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trenchtrotter

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Cnock

Hi

RFA

Cnock

post-7723-045464000 1285577851.jpg

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trenchtrotter

Grumpy / Peter,

To help you out. The shoulder patch is 34th Div and the cap badge is bedfords!

Any help re location?

TT

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Peter Doyle

I saw it was Bedfords, but chickened out, as I wasn't sure the two went together!

Peter

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Chris Foster

Harry's brother. Pte John Irvine Hargraves 7th Bn West Yorks.

Died of pneumonia from the result of being gassed 15/11/18. Etaples .

Jack_Hargraves_04-h.jpg

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Chris Foster

2nd Lt Hugh De Bary Cordes M.C 1st Bn Scots Guards KIA 27/09/18.

Sanders Keep Military Cemetery. Graincourt-Les-Havrincourt.

CORDES_B_de_H_08BW-1.jpg

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CarylW

What a clear photo Chris! Looks as if it could have been taken today

A few different regiments here. Quite a few "Jocks". Have posted before but no-one was sure what the "D" armbands were, any thoughts?

My great uncle T P Carney EYR is the (Acting) RSM middle of front row. Could be late 1918, even 1919

Armbands.jpg

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Muerrisch

the arm bands may conceal the second letter: perhaps S, therefore "Directing Staff" at a school or course. DS is/was a well used army abbreviation.

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CarylW

the arm bands may conceal the second letter: perhaps S, therefore "Directing Staff" at a school or course. DS is/was a well used army abbreviation.

Thank you Grumpy! At last, mystery may be solved. This has been puzzling me for years. I'm almost too scared to ask though but here goes... *gulp*... what

did "Directing Staff" do exactly?

Caryl

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Andy Wade

Did they have Drill Instructors back then?

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Andrew Upton

the arm bands may conceal the second letter: perhaps S, therefore "Directing Staff" at a school or course. DS is/was a well used army abbreviation.

I could believe that if not for the soldier stood second from the viewers right - if there is another letter on it it must be practically on the other side of the armband for the letter D to appear so central and it not to appear in the shot as well. Not impossible of course, but logic would seem to dictate that two letters would normally appear reasonably close to each other...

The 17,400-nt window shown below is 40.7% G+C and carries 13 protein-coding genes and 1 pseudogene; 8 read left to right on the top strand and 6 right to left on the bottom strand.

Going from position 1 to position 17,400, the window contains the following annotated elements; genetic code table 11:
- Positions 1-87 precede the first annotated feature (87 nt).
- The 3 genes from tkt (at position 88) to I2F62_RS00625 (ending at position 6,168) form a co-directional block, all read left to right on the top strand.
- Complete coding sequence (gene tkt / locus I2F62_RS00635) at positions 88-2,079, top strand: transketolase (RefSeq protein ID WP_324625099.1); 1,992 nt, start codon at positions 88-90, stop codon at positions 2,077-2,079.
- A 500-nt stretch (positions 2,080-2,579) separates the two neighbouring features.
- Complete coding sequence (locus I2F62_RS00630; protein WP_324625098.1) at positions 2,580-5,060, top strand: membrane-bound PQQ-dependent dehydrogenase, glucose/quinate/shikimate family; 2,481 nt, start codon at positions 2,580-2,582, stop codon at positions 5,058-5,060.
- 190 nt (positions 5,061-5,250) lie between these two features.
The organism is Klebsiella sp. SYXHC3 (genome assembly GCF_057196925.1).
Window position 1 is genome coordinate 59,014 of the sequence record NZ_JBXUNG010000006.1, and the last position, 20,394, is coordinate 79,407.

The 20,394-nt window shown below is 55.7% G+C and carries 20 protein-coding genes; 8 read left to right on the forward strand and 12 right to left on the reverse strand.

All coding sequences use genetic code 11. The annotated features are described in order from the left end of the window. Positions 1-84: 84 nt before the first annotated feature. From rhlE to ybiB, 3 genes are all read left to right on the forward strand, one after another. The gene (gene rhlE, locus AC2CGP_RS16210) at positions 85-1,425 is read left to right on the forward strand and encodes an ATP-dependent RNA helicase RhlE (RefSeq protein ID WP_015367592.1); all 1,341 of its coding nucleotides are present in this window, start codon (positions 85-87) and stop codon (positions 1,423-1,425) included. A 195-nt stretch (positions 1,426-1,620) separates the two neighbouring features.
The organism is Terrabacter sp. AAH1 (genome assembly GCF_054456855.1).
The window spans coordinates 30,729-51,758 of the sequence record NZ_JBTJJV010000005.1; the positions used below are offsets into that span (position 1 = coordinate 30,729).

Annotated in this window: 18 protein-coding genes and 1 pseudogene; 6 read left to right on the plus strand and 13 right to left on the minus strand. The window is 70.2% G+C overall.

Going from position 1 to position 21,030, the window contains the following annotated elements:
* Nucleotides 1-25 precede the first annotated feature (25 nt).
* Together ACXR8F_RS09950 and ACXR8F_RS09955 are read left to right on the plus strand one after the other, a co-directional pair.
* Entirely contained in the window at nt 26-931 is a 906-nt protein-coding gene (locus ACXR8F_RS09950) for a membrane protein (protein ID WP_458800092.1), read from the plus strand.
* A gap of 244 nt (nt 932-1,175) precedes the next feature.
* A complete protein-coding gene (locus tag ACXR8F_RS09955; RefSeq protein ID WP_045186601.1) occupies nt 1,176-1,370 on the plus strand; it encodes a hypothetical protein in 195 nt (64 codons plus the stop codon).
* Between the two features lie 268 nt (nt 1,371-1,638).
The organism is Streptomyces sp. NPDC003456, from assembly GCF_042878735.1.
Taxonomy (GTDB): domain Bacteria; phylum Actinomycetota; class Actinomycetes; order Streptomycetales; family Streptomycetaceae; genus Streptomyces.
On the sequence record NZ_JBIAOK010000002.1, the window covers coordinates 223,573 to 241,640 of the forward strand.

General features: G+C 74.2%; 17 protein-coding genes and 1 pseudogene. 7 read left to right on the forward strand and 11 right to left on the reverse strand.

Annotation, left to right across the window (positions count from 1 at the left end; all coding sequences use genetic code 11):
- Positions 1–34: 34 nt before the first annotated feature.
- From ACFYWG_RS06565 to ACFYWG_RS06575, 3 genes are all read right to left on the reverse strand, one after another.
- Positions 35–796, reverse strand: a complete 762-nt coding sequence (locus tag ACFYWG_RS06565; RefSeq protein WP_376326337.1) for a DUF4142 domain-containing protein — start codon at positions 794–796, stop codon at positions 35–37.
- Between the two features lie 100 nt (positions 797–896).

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CarylW

I could believe that if not for the soldier stood second from the viewers right - if there is another letter on it it must be practically on the other side of the armband for the letter D to appear so central and it not to appear in the shot as well. Not impossible of course, but logic would seem to dictate that two letters would normally appear reasonably close to each other...

Hmmm, I see your point. Is it possible though that the "D" armbands used back then could have stood for "Directing Staff" anyway? They may have omitted the "S" because everyone would have known what the "D" alone stood for?

Caryl

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Seadog

Tom Wiltshire from Bristol, Private 265783 1/6th Gloucestershire Regiment, 1914-1918, survived.

1356221438_c9bb82ba79.jpg

Norman

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Seadog

Harry J Wood, South African Infantry, survived.

2174477641_f1b26f2537.jpg

Norman

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Seadog

Walter Sutton from Bristol, 8th Batt Berkshire Regiment, killed 3rd November 1918, buried in Abbeville Communal Cemetery Extension, France.

3582516386_1ddb2084ef.jpg

Norman

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Seadog

Walter Sutton from Bristol recovering from wounds received at the front, then killed 1918.

3660692302_301a2abdb9.jpg

Norman

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Seadog

An unidentified Gordon Highlander.